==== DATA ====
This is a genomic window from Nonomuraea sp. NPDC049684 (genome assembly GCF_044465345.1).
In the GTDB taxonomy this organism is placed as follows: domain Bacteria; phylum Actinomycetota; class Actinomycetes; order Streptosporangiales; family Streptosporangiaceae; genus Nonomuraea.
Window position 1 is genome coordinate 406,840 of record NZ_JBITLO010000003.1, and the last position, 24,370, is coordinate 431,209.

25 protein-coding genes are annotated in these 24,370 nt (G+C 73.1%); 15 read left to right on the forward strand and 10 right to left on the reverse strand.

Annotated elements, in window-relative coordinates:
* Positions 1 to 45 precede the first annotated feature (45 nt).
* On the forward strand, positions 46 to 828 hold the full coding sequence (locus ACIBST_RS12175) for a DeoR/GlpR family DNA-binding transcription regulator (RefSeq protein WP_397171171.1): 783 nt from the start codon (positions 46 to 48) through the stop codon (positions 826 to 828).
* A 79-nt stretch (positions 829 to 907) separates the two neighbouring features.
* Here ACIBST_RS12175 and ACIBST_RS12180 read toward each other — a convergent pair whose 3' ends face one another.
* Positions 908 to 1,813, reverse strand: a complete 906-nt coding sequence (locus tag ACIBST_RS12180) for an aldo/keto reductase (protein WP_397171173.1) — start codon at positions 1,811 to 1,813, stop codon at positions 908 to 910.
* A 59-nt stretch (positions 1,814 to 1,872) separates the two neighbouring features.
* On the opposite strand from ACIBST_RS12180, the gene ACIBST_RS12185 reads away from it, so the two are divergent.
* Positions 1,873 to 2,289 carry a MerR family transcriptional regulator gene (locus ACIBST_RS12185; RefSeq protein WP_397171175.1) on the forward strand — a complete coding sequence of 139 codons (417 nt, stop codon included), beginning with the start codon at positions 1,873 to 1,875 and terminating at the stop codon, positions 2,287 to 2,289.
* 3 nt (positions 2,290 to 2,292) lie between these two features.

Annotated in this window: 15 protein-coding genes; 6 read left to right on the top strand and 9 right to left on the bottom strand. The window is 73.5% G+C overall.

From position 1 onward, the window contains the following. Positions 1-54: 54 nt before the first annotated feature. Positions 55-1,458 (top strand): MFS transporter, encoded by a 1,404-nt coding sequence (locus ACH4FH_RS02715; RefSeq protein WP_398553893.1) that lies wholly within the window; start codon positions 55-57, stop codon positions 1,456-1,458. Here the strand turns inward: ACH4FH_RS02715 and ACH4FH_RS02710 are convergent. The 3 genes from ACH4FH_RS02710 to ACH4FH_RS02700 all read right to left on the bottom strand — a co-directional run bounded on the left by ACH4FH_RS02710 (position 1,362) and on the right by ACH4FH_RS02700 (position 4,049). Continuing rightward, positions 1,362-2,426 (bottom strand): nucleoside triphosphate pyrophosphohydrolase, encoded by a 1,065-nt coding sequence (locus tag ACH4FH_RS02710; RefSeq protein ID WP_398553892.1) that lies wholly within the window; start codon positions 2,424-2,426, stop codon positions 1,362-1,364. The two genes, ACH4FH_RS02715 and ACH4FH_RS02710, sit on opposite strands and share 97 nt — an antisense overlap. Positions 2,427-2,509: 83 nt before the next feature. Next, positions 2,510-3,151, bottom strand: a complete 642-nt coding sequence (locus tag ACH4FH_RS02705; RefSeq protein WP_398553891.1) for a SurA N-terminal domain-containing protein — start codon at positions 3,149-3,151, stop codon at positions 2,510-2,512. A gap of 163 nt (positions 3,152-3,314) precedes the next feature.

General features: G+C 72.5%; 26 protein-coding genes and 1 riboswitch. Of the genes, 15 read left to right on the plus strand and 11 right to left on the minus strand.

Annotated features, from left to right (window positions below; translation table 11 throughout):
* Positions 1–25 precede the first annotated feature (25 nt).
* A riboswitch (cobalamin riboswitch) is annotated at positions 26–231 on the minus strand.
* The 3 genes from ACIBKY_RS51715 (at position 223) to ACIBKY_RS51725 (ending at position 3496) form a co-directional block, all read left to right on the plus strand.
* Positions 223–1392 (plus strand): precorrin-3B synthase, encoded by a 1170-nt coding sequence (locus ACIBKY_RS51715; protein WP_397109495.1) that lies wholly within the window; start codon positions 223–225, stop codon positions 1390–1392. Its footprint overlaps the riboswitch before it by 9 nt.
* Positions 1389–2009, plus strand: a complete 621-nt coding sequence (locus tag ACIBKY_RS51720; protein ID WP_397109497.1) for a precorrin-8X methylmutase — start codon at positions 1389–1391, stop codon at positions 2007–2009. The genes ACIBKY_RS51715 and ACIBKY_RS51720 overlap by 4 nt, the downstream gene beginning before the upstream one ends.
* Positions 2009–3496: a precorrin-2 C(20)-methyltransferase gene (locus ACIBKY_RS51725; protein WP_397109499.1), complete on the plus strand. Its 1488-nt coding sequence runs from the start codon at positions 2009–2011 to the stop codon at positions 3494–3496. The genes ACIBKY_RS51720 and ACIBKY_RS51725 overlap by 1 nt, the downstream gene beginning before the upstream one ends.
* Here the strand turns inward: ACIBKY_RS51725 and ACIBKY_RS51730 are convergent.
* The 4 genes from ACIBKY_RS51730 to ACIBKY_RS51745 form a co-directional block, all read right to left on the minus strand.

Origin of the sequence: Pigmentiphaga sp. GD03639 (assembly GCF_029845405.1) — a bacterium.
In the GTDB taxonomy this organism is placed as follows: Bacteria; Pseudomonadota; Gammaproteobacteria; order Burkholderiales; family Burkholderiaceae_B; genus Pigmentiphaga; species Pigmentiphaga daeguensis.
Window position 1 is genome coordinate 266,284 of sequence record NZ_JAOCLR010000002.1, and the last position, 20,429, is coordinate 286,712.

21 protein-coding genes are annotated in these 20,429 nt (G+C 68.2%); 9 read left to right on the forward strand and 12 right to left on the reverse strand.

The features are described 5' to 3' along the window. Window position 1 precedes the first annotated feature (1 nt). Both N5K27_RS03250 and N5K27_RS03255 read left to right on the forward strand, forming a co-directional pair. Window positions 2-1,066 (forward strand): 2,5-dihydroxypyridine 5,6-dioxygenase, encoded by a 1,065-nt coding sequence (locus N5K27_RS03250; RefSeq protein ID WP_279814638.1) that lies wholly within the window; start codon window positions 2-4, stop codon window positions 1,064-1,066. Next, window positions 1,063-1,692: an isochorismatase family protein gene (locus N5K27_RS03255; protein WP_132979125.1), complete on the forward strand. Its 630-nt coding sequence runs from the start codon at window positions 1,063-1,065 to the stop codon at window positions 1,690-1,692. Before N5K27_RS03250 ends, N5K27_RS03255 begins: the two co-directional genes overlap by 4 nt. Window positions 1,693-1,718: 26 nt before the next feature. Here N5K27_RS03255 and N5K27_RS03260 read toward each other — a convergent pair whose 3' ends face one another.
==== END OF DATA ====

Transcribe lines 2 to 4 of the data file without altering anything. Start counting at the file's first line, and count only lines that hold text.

In the GTDB taxonomy this organism is placed as follows: domain Bacteria; phylum Actinomycetota; class Actinomycetes; order Streptosporangiales; family Streptosporangiaceae; genus Nonomuraea.
Window position 1 is genome coordinate 406,840 of record NZ_JBITLO010000003.1, and the last position, 24,370, is coordinate 431,209.

25 protein-coding genes are annotated in these 24,370 nt (G+C 73.1%); 15 read left to right on the forward strand and 10 right to left on the reverse strand.